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Investing lessons from an Nvidiot

Lex Hall  |  22 Aug 2020Text size  Decrease  Increase  |  
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There’s one thing worse than seeing the price of a stock you hold fall. And that’s seeing the price of a stock you sold climb. I’ve endured that pain acutely this week.

The share price chart showing the 133 per cent of chipmaker Nvidia since I sold out in November last year is something I can’t unsee. This week it reached a new high of US$485. Headlines like this do nothing to ease my grief: “Nvidia will surge 24pc and become the first US$500 billion semiconductor company as processor dominance widens, Bank of America says”.

Fear not, I did make a gain by selling out; and that is the only tonic for me. Knowing that the proceeds helped me with another investment, in this case a humble one-bedroom flat. And that’s the point, I suppose. Focus not on the fact you got out too soon—pity the colleague who bailed on Amazon too early—and instead think about the profit you made and how it helped you.

I take solace in the words of Morningstar personal finance director Christine Benz. “If you encounter market volatility and you expect to need money within the next, say, two to five years, it's probably not too late to reduce your equity allocation,” Benz says. “Yes, in a lot of ways, you're locking in losses, but the idea is that you're de-risking that money that you expect to spend soon. On the other hand, for funds that you won't need for a while, say, five or 10 years or even more, you probably want to leave those invested in stocks, let more of your portfolio heal, and grow for the future.”

And then there are more practical measures. Morningstar head of behavioural finance Steve Wendel suggests the following: First, write out your goals, write out your rules, "I trade under this price to fair value," etc. Second, show these rules to someone such as a spouse or an adviser. And third, set a cool-down period before making any major changes to your portfolio. Say, a three-day window after which it's OK to make a change but you have to wait those three days to think clearly about the changes you want to make. To set a goal and calculate the return needed to achieve it, click here.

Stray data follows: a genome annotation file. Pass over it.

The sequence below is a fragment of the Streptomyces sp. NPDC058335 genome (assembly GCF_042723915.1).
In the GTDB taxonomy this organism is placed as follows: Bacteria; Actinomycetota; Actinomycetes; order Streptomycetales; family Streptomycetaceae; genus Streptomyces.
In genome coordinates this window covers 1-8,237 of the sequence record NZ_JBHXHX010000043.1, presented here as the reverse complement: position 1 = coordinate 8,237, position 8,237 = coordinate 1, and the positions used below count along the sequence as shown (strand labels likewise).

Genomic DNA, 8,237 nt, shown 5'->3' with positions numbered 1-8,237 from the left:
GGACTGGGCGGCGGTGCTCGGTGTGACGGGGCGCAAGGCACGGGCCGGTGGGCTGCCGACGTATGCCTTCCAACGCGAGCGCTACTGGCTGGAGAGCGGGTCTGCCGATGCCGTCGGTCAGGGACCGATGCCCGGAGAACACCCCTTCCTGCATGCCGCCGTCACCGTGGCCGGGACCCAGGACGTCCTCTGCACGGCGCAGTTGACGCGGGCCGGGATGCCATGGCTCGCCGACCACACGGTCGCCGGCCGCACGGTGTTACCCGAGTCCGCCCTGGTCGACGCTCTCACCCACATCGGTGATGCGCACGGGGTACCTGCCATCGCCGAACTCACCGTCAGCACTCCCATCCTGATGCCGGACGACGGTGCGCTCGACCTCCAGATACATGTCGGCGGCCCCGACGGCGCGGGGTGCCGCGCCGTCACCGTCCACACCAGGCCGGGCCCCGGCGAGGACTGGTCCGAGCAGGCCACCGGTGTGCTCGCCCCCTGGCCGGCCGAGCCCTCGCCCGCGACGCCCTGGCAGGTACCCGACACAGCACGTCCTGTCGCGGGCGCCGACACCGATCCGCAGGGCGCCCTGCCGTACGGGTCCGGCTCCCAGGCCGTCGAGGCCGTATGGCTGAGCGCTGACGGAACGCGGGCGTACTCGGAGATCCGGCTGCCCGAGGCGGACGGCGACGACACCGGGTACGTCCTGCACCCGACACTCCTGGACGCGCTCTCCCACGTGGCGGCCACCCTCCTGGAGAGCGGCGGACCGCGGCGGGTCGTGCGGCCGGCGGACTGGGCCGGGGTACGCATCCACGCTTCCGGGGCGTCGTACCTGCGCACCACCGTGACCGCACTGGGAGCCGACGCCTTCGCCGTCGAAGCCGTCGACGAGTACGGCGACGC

And for the record, Morningstar analyst Abhinav Davuluri has a fair value estimate of US$250 for Nvidia, which means it is overvalued by about 94 per cent. “We remain concerned Nvidia generates the majority of its sales from gaming,” he says. Thanks Abhinav. That helps.



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In Firstlinks this week, Graham Hand tackles the debate about early access to super. Cracking the piggy bank is fine, provided it’s done to address emergency expenses rather than go to funding discretionary spending. The "‘it's your money’ argument flies in the face of the strict access rules we have lived by since 1992,” Hand writes, “and many are compromising their future in exchange for current consumption.” And crucially, covid is just one test of the system. There will be others, Hand warns.

On a similar note, Nicki Bourlioufas examines the other debate swirling around, that of dividend payouts. Some companies say retirees need payouts more than ever, while others argue it’s not their job to provide welfare. Read Bourlioufas’s examination of the arguments here.

We catch up with DNR Capital's chief investment officer Jamie Nicol, who profiles some of the top ten holdings in his Australian Equities High Conviction fund, which carries a Morningstar Silver rating.

The earnings season calendar bulged with some interesting results. Prashant Mehra catches up with Mathew Hodge to discuss the BHP result, and how iron ore helped boost earnings.

Mehra also weighs up the results from CSL and Santos.

Emma Rapaport looks at wide-moat hearing implant maker Cochlear. The company was less affected by coronavirus elective surgery restrictions than analysts expected. Morningstar this week began coverage of Bega Cheese, which Rapaport degusts here.

We look at the surge in the WiseTech share price and ask Morningstar analyst Gareth James why the logistics software company remains at a hefty premium to his fair value estimate.

As expected, funeral home operator InvoCare has had a tough time of it as covid restricts the number of mourners allowed at funeral services. But it’s only a short-term drag for the wide-moat company, says Morningstar Angus Hewitt, who argues the owner of brands such as White Lady Funerals is poised to boost its already strong market share.

And finally, in Your Money Weekly, Peter Warnes taps into the thinking of Louis Vincent Gave of Gavekal Research, about the consequences of a potential decoupling of the world’s two major economies, the US and China. It’s an interesting hypothesis, Warnes says, with a conclusion that is not very positive for the US dollar.

Visit Morningstar's Reporting Season 2020 coverage. The calendar will be updated daily to connect you with our equity analysts' take on the financial results.

Morningstar's Global Best Ideas list is out now. Morningstar Premium subscribers can view the list here.

is senior editor for Morningstar Australia

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